Federal student loans will get more expensive for students going to college in the fall unless Congress acts by June 30.
A 2007 law cut interest rates, from 6.8 percent to 3.4 percent, for subsidized Stafford Loans issued to undergraduates by the federal government. Last summer, Congress enacted a one-year extension after persistent campaigning by President Barack Obama to keep the interest rates low.
That extension expires June 30, and an estimated 7.4 million students will pay more for their student loans if the rates go up, according to the White House. However, each year the lower interest rate is extended represents $6 billion in lost potential revenue.
Several witnesses at a hearing of the House Education and the Workforce Committee on Wednesday urged Congress to avoid another short-term fix. Justin Draeger, president of the National Association of Student Financial Aid Administrators, noted that the last extension also entailed changes to eligibility rules for certain types of financial aid that were intended to offset the lost revenue.
"As has become accepted business practice, we made another piecemeal patch that took funding away from some students to provide it to others, except in this instance we provided one benefit and took away another from the same students," Draeger said in testimony. "In effect, we robbed Peter to pay Peter!"
For each year that Congress does not act and rates revert to 6.8 percent, students would pay an extra $1,000 through repayment over the life of their loans.
One of the alternatives discussed in the hearing, raised by Jason Delisle, director of the New America Foundation’s Federal Education Budget Project, was a market-based approach, which would link the interest rate to that of the 10-year Treasury note rate, plus 3 percent.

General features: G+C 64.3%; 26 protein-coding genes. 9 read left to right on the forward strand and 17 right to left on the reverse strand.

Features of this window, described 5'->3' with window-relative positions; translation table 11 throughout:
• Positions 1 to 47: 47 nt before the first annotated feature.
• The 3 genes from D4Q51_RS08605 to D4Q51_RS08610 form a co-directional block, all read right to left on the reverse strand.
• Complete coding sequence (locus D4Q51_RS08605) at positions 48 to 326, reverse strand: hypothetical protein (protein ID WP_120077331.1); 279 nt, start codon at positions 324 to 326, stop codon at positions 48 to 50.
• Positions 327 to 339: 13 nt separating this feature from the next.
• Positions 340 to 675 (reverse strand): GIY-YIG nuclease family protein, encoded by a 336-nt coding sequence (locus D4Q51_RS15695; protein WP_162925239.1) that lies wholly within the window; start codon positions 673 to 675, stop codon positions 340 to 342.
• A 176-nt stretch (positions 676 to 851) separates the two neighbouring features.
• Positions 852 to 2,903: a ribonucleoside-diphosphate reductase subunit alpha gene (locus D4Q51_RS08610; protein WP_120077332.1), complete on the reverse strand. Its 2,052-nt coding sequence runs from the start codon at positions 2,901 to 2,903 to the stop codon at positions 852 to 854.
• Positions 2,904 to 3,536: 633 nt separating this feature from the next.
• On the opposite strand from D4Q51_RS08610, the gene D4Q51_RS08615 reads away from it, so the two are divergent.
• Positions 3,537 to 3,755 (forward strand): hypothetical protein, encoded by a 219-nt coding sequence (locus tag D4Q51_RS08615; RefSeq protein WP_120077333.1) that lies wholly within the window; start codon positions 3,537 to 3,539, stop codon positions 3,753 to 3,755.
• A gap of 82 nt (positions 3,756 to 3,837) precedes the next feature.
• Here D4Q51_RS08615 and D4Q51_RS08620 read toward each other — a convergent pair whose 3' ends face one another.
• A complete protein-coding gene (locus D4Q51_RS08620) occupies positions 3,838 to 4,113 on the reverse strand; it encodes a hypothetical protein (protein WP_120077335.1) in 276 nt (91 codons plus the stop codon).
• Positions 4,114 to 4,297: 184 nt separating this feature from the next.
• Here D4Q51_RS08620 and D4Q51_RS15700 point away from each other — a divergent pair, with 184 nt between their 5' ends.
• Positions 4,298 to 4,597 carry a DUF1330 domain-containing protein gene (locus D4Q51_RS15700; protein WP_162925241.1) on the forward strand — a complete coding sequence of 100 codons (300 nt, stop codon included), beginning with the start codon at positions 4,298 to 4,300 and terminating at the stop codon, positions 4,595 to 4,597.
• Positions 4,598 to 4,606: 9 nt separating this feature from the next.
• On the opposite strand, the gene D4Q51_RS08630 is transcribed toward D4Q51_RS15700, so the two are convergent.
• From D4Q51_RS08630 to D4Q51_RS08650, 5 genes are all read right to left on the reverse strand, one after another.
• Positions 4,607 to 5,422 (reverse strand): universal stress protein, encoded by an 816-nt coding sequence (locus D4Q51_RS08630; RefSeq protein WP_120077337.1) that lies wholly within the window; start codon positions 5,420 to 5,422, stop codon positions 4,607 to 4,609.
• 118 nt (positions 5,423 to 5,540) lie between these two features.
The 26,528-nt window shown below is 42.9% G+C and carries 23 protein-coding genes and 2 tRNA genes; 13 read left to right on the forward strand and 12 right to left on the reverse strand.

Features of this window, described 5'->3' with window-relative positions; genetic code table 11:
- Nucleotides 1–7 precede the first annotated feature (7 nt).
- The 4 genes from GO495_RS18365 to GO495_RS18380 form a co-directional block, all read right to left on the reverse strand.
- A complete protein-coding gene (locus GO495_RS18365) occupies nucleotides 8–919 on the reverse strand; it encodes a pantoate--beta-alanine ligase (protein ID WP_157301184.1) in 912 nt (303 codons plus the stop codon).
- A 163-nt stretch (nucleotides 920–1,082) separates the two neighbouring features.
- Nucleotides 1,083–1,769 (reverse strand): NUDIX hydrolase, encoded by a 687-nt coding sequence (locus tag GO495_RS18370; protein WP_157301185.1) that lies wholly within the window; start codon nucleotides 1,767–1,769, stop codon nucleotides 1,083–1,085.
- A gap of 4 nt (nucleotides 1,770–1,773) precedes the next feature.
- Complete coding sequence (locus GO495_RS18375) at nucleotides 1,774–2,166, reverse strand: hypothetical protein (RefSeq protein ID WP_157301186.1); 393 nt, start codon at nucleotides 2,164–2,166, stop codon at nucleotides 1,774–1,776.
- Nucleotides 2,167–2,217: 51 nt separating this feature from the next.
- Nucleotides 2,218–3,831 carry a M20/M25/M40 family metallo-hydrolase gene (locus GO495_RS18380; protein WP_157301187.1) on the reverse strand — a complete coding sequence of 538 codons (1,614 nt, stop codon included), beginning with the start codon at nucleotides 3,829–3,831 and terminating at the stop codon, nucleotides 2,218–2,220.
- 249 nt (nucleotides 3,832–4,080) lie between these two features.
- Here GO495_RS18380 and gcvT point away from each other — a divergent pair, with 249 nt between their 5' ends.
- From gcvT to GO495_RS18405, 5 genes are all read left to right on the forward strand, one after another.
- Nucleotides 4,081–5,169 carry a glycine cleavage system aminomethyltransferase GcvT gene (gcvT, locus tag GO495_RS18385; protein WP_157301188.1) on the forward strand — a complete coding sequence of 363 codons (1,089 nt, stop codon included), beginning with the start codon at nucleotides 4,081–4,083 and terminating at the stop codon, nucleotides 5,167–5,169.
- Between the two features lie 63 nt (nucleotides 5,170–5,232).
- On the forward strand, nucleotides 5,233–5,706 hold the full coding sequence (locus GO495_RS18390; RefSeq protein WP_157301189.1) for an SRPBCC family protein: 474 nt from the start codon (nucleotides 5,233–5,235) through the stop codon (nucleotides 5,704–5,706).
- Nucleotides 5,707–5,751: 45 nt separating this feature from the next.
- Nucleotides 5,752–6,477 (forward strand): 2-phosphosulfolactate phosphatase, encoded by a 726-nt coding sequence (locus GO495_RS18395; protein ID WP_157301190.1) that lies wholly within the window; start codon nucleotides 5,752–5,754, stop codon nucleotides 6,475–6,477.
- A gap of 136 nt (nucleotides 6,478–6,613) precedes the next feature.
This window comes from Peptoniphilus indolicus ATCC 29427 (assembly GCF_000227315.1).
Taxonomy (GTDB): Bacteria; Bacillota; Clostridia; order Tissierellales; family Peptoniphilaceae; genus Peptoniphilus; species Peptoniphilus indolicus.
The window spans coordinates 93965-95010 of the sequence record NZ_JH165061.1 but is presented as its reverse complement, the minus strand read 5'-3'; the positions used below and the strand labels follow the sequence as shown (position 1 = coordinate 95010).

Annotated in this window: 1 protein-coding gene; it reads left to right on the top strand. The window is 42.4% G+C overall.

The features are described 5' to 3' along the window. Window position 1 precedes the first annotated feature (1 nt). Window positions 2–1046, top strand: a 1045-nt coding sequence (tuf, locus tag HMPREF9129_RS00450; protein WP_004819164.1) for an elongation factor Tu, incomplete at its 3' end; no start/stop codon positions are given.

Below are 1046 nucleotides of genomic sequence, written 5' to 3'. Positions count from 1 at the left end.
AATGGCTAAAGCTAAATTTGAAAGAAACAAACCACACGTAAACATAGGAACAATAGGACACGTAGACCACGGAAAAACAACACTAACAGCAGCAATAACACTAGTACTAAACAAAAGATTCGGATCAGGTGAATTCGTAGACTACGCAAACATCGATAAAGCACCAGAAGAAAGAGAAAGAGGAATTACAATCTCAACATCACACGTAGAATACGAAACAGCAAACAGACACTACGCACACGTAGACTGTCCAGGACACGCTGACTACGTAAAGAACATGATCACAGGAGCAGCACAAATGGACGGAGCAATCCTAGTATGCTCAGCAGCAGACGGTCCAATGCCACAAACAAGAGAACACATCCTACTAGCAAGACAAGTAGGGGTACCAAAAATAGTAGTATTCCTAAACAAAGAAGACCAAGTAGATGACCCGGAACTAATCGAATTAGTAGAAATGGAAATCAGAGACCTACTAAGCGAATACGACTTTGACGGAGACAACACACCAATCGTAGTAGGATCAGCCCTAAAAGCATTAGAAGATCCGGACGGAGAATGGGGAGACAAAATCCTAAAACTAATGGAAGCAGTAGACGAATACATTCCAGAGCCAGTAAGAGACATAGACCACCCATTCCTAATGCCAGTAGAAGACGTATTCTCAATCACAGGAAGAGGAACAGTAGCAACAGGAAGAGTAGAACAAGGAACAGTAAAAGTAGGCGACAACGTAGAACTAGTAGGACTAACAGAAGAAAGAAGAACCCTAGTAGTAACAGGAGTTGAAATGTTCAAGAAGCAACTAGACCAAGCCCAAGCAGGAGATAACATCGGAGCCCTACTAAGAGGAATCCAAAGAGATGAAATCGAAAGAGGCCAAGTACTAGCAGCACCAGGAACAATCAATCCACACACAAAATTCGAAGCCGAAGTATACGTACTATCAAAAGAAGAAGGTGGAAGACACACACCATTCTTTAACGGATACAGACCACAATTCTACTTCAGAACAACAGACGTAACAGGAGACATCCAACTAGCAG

But U.S. PIRG higher education associate Ethan Senack said adopting a market-based rate could make the loans even more expensive for student borrowers.
"Proposals discussed in today's hearing to tie student loan interest rates to interest rates in the open market could also end up hurting students," Senack said in a statement. "While such a proposal would cut interest rates for students in the near term, a few years from now students could be subjected to rates far higher than 6.8 percent. Any solution to the interest rate hike should protect the students of tomorrow, as well as the students of today."
Massachusetts Institute of Technology finance professor Deborah Lucas said in testimony that the government could prevent an excessively high rate by placing a cap. Lucas also said a market-based approach could potentially bring rates down when the economy is weak, as it was during the Great Recession.
In statements, both House Education Committee chair Rep. John Kline (R-Minn.) and ranking member Rep. George Miller (D-Calif.) said they'd prefer not to see rates simply jump back to 6.8 percent, but didn't offer specifics as to how they'd like to achieve that.
The Institute for College Access and Success urged a long-term fix in a recent white paper. Jen Mishory, deputy director for the millennial advocacy group Young Invincibles, said in a statement they are also among those who don't want to see the rates increase.